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, London, Friday 12th June 2015.
The Band of Holy Joy
with support from:
Doors open at 8pm. Admission for the night £7 on the door
or £6 advance (from
We Got Tickets
). First band on at 8:15
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It is half an hour until the Alabama 3 go on stage, and the atmosphere is electric. Staff at Nottingham Rock City hurry through Byzantine corridors of their nightclub, calling out “thirty minutes until stage” at seemingly random intervals. For most bands, this would be a nervous time as they prepare for the gig. But for the Alabama 3 it is business as usual, as one of their members has seemingly gone missing, and the remaining seven members are scattered throughout the nightclub (yes, there are eight members, none of whom are from Alabama!).
The Alabama 3 are one of those rare bands that on paper should fail, but in reality work; and they work superbly well. With the eight members (including two vocalists, and a backing vocalist) all having strong personalities, a more conventional band might be expected to collapse from in-fighting and personalty clashes. Yet the Alabama 3 have endured, and continue to be one of the single most innovative and original bands in existence today. I suspect much of this is because they are true musical pioneers, being the foremost (and possibly only) Acid-Punk-Country music band.
The amalgamation of Acid, Punk, and Country music is a bizarre, and some might argue incomprehensible, amalgamation. Yet somehow the Alabama 3 have brought these differing genres together into a single cohesive sound that they use to carry their message, and their message is undeniably political. Never biased towards a particular political leaning, they are more concerned with social injustice and corruption of the system. Their name itself implies connotations with the Birmingham Six and the Guildford Four, the former having been directly referenced in 'All the Thrills Have Gone'.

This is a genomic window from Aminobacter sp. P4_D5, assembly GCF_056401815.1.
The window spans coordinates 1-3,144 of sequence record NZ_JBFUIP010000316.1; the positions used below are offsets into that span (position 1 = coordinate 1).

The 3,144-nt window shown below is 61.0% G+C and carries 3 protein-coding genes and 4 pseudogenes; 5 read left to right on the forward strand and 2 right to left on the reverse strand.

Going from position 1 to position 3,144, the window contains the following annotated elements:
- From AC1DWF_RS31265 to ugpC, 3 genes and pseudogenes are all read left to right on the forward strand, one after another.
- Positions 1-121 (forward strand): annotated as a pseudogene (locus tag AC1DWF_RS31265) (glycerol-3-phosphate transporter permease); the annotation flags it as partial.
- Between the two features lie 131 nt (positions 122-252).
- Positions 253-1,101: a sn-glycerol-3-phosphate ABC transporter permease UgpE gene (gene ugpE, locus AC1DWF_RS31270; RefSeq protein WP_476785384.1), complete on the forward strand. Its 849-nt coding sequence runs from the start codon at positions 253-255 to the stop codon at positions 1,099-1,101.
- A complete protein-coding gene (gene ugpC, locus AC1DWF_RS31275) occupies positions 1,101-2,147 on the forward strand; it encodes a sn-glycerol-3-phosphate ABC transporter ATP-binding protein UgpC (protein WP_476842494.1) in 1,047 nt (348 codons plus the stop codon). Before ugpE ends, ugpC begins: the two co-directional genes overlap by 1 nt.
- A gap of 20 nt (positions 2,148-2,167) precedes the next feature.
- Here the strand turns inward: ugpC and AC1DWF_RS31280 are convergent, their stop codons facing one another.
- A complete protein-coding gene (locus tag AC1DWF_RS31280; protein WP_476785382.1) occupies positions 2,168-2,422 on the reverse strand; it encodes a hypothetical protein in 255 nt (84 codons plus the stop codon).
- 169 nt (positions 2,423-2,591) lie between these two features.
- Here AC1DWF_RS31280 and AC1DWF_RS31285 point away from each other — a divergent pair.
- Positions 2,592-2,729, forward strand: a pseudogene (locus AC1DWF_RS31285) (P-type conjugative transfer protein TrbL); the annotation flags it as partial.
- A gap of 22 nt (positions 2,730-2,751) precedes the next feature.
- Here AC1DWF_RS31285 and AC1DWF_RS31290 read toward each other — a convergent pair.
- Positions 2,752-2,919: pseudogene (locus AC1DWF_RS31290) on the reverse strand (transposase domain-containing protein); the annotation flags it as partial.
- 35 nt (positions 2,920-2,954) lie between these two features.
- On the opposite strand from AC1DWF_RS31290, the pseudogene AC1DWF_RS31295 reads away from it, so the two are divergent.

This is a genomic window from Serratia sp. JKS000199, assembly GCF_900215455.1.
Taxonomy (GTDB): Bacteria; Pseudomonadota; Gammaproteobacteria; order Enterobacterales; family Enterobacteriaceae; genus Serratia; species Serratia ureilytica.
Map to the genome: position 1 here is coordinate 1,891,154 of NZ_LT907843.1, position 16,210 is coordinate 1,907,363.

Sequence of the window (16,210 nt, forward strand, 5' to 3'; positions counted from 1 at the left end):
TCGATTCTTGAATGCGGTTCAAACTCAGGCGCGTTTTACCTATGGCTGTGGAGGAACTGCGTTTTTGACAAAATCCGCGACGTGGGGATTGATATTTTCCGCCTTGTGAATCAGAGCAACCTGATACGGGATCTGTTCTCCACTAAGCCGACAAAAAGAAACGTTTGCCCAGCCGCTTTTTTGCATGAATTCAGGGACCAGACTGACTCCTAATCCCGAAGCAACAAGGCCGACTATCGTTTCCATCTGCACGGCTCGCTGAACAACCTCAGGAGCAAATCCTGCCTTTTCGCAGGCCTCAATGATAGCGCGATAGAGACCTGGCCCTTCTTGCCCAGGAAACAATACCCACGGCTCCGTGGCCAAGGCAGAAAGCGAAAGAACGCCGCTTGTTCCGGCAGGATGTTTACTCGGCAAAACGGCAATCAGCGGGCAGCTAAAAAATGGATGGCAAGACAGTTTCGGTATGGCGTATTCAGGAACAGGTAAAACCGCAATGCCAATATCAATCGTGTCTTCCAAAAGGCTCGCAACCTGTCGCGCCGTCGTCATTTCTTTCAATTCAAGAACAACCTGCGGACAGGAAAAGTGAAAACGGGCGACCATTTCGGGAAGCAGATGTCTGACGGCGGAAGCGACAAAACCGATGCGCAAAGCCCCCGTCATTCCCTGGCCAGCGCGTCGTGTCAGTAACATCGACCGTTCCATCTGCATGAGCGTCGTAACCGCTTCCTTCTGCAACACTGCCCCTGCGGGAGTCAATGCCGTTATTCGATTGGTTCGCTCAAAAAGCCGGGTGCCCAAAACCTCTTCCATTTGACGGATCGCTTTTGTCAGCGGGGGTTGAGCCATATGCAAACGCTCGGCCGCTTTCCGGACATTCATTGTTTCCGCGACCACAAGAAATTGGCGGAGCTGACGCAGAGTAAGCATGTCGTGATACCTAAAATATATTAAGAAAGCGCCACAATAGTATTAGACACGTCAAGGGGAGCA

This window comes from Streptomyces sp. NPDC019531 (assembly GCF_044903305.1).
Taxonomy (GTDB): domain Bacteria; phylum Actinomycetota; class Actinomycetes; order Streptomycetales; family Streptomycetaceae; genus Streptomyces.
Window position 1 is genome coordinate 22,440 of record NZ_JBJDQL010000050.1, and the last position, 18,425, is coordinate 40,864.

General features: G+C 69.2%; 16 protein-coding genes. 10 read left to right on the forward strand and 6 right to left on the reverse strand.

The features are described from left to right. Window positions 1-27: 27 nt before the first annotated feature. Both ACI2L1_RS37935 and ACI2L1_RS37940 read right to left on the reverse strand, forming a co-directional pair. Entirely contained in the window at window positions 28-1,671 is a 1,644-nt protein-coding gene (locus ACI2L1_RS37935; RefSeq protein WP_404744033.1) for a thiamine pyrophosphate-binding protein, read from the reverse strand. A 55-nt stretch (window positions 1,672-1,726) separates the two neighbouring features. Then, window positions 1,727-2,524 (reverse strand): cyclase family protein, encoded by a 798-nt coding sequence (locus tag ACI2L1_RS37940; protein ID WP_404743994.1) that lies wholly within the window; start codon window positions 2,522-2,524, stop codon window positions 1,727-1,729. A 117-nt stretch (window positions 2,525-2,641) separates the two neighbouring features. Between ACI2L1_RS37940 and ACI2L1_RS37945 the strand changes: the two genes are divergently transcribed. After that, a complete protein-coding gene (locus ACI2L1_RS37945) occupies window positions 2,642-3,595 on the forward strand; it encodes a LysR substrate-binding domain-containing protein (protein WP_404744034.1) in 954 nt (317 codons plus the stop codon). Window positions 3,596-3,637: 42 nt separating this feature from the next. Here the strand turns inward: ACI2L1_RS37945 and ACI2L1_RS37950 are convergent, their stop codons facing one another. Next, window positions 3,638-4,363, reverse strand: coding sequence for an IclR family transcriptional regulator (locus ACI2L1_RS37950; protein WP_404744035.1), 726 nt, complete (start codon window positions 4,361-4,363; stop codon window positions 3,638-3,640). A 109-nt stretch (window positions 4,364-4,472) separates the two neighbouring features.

The Alabama 3 was the genesis of Rob Spragg (AKA The Very Reverend Dr. D. Wayne Love) and Jake Black (AKA Larry Love) at a house party in Brixton; who met through their love of Acid music, house parties, and Hank Williams. Since that fateful night, they brought together a diverse group of talented individuals who share their vision to form the creative dynamic that is the Alabama 3.
I suspect, having seen them play live multiple times, that one of the reasons they work so well together is that each member brings something ultimately unique to the band. Larry Love is the undeniable showman of the group, with a great stage presence and rhythmic quality in his singing. D. Wayne Love, whilst also a lead vocalist, has his strengths in biting monologues that he can he roll out without thinking, or some cases breathing. Meanwhile, Rock Freebase is a stunning guitarist, who combines stunning panache with laid back cowboy cool. The Spirit of Love's dexterous keyboard skill is fantastically complex, whilst making it seem so simple.
Pennyblackmusic met D. Wayne Love shortly before he went on stage with the Alabama 3 (when the staff had located the missing band member – they never divulged who it was). Despite a haggard appearance from the previous night's drinking session, he still maintains an imposing appearance, more than anything from his tall frame. Being midway through their current tour, my first question was how the 'Revolver Soul' tour was going so far.
DW: That is not exactly true. The 'Revolver Soul' tour has been put back until April, as the album we have made of that name has been held up through trouble with the distribution. This is just another tour, but we do have a tour only album for it.
PB: 'The 12 Step Plan'?
DWL: Sort of, but not in the sense of the D. Wayne’s 'The 12 Step Plan'. This is 'The 12 Step Plan' in the sense of a bent police man, who calls himself PC LSD 25, and is one of those guys who are always in the evidence room and all that bull. He has a megaphone, and annoys people shouting, “Get off the pavement” and so on and so forth. The tracks on 'The 12 Step Plan' are ones we liked but could not fit on to the 'Revolver Soul' album.
PB: This tour concludes, as I understand, with a MOJO (Miscarriage Of Justice Organisation) after-show party. What do you have planned for this event?
DWL: That isn’t exactly part of the tour, as it takes place after our Glasgow gig, and was something we pulled together with Pussy Power, who are my old DJ crew from Glasgow, so me and Terry from that outfit will be playing a House-Techno set at the end of the night just of Terry’s tunes. So that should be quite good, as we are hoping to get a lot people in there, and keep drumming up some money for MOJO, because they are making headway now.
MOJO are almost a lot like the ombudsman for Scotland, as Scottish Law does not have ombudsman. They are representing a lot of cases and having a lot of success, so we are all quite proud of MOJO and being able to support them. Being a rock and roll group is very time consuming, so we can only be active in politics by drumming up money for people who are involved in politics, as politics is just as full-time as rock and roll.